ANOTHER black, compelling thriller from the Scandi-noir stable is released in UK cinemas this week.
The Keeper of Lost Causes,filmed in Danish with English subtitles, has a great pedigree. It is the first in the Department Q series, written by Danish author Jussi Adler-Olsen and was adapted by The Girl With The Dragon Tattoo screenwriter, Nikolaj Arcel.
The novel, first published in 2007, was translated for English-speaking audiences and reached the New York Times bestseller list.
It charts the story of a, predictably, grumpy cop Carl Mørck who is sidelined to file cold cases in Department Q after a fatal shoot-out leaves one partner dead, another paralysed and his colleagues blaming him for their deaths.
To complete the cliché, Mørck has an ex-wife by virtue of being married to the job and is unpopular with the powers that be for his maverick attitude.
Cue cheery sidekick, Swedish actor Fares Fares who plays Mørcks assistant Assad. Unlike his boss, he sees his new appointment as an opportunity to impress.
Before long the unlikely duo are relaunching the five year-old investigation into the disappearnce of politician Merete Lynggaard, who was last seen falling from a ferry, having left her disabled younger brother on board and is presumed a suicide victim.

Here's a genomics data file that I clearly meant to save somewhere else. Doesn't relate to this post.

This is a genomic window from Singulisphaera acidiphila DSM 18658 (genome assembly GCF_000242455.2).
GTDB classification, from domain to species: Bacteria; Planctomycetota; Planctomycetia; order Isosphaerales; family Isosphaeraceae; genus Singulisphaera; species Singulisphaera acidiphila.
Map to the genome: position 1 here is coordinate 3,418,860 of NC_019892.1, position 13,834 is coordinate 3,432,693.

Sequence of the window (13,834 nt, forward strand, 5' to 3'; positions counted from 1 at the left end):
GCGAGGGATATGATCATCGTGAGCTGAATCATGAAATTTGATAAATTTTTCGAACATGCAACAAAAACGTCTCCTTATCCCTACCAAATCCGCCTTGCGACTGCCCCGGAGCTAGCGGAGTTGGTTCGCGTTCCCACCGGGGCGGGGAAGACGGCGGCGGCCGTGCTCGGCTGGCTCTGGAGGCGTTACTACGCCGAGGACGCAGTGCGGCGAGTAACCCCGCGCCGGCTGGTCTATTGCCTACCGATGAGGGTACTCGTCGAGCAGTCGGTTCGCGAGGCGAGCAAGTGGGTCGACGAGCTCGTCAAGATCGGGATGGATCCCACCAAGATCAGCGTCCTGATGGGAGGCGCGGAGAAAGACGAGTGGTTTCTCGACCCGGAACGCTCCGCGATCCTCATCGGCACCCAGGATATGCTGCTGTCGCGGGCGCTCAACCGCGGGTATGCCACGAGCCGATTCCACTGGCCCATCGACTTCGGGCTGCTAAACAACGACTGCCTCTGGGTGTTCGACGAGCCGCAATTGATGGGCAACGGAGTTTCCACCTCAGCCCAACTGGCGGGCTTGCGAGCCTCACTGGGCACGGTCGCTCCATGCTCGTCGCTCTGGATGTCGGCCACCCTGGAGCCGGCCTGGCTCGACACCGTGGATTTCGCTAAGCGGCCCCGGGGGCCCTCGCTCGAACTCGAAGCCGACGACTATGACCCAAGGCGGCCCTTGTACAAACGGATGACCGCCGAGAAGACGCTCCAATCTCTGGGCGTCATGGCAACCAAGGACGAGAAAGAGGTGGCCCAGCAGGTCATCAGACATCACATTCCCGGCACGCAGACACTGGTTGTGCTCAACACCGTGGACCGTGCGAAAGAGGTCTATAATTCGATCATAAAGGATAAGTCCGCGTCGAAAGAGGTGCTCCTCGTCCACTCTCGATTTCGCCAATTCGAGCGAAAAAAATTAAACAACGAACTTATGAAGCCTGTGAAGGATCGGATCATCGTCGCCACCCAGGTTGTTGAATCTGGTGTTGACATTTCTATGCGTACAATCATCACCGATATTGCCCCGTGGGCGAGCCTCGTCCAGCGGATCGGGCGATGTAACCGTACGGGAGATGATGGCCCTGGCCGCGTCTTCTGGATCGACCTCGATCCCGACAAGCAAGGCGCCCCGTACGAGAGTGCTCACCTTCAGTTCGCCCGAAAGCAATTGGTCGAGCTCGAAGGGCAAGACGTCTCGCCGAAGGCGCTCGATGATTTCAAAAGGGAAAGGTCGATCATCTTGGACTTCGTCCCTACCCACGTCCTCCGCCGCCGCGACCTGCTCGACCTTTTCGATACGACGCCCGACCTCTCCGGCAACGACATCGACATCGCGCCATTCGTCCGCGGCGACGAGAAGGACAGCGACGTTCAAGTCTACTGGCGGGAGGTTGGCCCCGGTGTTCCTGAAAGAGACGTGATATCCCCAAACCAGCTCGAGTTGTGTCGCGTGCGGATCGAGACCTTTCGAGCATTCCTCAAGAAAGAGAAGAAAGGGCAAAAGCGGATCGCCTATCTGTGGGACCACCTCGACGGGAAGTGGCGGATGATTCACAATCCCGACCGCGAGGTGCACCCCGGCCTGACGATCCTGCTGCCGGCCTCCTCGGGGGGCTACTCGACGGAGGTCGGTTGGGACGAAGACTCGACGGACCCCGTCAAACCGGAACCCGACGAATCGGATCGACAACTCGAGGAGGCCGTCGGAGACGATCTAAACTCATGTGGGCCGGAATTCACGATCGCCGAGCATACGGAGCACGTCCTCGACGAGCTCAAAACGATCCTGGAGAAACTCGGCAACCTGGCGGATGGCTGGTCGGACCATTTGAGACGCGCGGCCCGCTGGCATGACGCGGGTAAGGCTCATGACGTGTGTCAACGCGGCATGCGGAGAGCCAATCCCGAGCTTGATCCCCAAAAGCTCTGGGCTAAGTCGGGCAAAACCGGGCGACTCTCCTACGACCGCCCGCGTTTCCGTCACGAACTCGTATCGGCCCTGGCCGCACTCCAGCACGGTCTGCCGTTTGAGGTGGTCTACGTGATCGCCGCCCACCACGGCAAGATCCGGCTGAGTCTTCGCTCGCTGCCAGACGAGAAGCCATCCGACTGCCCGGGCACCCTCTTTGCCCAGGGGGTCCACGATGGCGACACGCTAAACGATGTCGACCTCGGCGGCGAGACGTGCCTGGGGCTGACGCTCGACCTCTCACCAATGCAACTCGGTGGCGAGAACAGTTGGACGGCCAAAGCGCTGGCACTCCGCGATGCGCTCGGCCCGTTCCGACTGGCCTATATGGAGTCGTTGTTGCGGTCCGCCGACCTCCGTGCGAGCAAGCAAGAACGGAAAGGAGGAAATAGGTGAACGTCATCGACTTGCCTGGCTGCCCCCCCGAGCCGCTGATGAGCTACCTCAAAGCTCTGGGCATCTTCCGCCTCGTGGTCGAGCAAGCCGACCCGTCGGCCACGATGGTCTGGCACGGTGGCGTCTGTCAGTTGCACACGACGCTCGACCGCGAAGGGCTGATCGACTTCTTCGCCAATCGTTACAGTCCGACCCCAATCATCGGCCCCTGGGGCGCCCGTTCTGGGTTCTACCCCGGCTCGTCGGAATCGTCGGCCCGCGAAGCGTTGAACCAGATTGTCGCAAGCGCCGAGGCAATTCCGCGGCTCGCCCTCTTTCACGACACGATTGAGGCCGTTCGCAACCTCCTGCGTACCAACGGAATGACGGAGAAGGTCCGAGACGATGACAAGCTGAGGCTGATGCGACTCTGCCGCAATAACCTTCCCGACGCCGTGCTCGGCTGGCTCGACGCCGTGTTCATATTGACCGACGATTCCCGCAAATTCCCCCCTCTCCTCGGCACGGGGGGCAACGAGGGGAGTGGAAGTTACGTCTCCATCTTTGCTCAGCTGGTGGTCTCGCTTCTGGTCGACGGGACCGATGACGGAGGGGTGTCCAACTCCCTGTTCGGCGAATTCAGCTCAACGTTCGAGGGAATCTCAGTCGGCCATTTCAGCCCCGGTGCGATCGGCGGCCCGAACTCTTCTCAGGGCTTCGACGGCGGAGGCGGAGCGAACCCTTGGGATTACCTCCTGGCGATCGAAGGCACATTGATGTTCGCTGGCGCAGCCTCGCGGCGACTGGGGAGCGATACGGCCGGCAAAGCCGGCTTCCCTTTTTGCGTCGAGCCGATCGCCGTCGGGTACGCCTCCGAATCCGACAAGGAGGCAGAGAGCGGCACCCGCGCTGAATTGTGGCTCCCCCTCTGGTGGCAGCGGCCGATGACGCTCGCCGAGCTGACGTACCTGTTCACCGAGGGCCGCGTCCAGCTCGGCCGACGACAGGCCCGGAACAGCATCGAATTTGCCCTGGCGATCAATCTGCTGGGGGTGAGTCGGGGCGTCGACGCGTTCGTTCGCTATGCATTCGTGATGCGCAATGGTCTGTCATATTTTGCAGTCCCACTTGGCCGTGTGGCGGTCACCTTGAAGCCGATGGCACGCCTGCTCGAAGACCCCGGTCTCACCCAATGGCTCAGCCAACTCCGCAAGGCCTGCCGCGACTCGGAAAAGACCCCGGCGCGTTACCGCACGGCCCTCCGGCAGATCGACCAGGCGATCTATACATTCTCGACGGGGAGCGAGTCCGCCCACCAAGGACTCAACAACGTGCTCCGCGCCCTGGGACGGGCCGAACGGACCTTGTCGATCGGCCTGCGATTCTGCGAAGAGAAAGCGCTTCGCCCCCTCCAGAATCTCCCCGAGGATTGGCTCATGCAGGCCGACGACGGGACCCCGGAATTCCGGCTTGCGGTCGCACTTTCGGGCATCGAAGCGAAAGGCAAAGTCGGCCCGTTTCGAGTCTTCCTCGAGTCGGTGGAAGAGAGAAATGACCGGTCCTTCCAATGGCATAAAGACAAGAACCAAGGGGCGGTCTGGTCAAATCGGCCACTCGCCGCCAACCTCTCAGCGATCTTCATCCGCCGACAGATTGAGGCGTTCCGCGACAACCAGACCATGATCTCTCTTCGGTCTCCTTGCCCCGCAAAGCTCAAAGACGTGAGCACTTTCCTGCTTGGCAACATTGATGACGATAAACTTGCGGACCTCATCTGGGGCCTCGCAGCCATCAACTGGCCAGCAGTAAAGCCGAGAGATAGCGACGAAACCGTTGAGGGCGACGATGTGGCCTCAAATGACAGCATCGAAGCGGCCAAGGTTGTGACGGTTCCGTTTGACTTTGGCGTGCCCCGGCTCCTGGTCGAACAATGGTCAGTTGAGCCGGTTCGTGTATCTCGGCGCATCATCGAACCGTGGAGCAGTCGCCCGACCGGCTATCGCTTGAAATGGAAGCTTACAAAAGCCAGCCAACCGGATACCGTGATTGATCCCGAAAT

The ensuing drama is partly told in layers of flashback and from multiple viewpoints as the detectives begin to scratch Denmarks polished surface to reveal a dark world of abuse and malice. The film loses some of its suspense in giving away much of what has happened to Merete, played by Sonja Richter, in the intervening years since her disappearance. But, regardless, The Keeper of Lost Causes hurtles on to its dramatic, if not a little formulaic, conclusion.
With several novels in the Department Q series, it seems we may be seeing more of this stereotypical bitter cop and his smiling partner.